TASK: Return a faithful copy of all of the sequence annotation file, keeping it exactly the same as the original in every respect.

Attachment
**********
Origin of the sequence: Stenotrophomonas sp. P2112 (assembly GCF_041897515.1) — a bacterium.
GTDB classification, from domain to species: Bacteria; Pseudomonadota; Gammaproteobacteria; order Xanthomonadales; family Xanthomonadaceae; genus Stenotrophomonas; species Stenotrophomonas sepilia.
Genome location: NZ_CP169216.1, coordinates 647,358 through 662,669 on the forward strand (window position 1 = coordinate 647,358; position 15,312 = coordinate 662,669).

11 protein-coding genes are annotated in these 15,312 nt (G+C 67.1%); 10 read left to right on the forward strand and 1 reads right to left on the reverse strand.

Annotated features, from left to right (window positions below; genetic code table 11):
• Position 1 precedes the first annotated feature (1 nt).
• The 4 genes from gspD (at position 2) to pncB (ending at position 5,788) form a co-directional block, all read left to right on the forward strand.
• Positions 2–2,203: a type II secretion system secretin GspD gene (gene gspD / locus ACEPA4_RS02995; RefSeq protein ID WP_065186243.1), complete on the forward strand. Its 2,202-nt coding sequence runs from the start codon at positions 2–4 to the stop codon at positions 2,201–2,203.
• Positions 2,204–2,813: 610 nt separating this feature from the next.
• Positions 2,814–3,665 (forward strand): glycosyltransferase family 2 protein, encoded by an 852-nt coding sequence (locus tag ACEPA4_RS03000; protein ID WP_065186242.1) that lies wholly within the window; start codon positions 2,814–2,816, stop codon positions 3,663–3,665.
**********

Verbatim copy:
Origin of the sequence: Stenotrophomonas sp. P2112 (assembly GCF_041897515.1) — a bacterium.
GTDB classification, from domain to species: Bacteria; Pseudomonadota; Gammaproteobacteria; order Xanthomonadales; family Xanthomonadaceae; genus Stenotrophomonas; species Stenotrophomonas sepilia.
Genome location: NZ_CP169216.1, coordinates 647,358 through 662,669 on the forward strand (window position 1 = coordinate 647,358; position 15,312 = coordinate 662,669).

11 protein-coding genes are annotated in these 15,312 nt (G+C 67.1%); 10 read left to right on the forward strand and 1 reads right to left on the reverse strand.

Annotated features, from left to right (window positions below; genetic code table 11):
• Position 1 precedes the first annotated feature (1 nt).
• The 4 genes from gspD (at position 2) to pncB (ending at position 5,788) form a co-directional block, all read left to right on the forward strand.
• Positions 2–2,203: a type II secretion system secretin GspD gene (gene gspD / locus ACEPA4_RS02995; RefSeq protein ID WP_065186243.1), complete on the forward strand. Its 2,202-nt coding sequence runs from the start codon at positions 2–4 to the stop codon at positions 2,201–2,203.
• Positions 2,204–2,813: 610 nt separating this feature from the next.
• Positions 2,814–3,665 (forward strand): glycosyltransferase family 2 protein, encoded by an 852-nt coding sequence (locus tag ACEPA4_RS03000; protein ID WP_065186242.1) that lies wholly within the window; start codon positions 2,814–2,816, stop codon positions 3,663–3,665.